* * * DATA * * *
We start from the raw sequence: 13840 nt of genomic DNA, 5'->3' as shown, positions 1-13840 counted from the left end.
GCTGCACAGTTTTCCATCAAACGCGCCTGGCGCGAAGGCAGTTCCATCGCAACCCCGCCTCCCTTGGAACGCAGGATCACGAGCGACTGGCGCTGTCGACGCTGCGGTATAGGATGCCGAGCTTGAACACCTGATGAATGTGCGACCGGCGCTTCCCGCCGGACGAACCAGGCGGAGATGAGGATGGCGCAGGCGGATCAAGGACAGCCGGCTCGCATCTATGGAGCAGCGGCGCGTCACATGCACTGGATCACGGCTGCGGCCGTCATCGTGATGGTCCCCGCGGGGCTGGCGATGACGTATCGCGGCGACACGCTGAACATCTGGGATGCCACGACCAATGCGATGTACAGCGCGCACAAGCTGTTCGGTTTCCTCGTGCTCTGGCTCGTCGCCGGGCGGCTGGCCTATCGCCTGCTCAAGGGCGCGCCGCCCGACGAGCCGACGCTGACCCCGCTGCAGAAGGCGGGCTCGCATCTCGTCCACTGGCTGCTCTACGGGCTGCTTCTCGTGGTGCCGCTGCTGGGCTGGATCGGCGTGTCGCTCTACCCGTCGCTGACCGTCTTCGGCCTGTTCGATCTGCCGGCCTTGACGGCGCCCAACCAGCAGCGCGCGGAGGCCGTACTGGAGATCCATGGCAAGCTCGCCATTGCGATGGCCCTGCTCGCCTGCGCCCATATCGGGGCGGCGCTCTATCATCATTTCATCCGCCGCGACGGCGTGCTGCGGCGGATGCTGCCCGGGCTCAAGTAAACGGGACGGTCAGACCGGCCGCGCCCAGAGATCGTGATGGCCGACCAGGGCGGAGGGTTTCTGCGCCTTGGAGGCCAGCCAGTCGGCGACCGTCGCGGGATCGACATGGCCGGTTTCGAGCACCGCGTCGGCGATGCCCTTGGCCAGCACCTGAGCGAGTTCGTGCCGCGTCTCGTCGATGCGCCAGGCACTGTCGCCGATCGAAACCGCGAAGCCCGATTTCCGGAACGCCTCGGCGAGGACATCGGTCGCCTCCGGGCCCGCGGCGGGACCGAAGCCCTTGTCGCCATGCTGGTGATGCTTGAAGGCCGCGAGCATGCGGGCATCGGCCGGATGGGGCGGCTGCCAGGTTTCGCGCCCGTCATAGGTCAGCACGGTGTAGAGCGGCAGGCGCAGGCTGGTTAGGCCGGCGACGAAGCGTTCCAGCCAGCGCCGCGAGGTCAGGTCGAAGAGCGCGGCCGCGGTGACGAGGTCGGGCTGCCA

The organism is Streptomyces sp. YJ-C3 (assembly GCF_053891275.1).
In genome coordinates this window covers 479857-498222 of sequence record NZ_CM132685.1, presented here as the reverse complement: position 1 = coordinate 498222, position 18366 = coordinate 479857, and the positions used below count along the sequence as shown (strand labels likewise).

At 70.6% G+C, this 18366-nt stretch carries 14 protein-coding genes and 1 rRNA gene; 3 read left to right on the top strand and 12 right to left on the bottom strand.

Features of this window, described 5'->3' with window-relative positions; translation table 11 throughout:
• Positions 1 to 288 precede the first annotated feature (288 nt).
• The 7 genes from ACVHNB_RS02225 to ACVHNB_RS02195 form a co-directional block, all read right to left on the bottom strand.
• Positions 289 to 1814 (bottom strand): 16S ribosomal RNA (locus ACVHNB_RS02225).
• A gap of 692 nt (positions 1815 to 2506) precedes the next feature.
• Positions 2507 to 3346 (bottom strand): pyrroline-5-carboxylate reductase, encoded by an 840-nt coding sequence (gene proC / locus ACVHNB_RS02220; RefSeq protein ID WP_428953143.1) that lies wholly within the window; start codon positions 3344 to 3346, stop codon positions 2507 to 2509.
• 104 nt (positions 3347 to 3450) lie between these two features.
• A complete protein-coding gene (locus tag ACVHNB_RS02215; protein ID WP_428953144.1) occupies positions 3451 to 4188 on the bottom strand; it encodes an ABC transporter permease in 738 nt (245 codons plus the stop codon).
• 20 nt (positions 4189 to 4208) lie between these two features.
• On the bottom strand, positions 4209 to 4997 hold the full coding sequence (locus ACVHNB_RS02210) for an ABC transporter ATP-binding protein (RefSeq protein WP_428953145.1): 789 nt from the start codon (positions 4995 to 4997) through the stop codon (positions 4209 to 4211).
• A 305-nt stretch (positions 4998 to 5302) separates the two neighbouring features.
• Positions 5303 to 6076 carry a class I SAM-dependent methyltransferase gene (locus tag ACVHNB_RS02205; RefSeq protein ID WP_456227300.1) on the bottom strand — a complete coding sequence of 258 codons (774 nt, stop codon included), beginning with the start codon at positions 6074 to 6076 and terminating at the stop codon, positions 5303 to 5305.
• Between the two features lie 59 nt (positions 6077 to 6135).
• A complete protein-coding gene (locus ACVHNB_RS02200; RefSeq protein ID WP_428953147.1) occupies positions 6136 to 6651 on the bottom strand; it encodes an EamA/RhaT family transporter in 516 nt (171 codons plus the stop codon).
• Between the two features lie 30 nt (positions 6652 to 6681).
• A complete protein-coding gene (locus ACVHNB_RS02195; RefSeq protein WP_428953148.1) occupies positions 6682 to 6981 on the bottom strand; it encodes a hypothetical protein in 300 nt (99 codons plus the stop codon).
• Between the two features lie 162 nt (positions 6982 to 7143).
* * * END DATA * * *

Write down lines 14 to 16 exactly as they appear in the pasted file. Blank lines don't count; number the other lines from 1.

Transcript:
• 20 nt (positions 4189 to 4208) lie between these two features.
• On the bottom strand, positions 4209 to 4997 hold the full coding sequence (locus ACVHNB_RS02210) for an ABC transporter ATP-binding protein (RefSeq protein WP_428953145.1): 789 nt from the start codon (positions 4995 to 4997) through the stop codon (positions 4209 to 4211).
• A 305-nt stretch (positions 4998 to 5302) separates the two neighbouring features.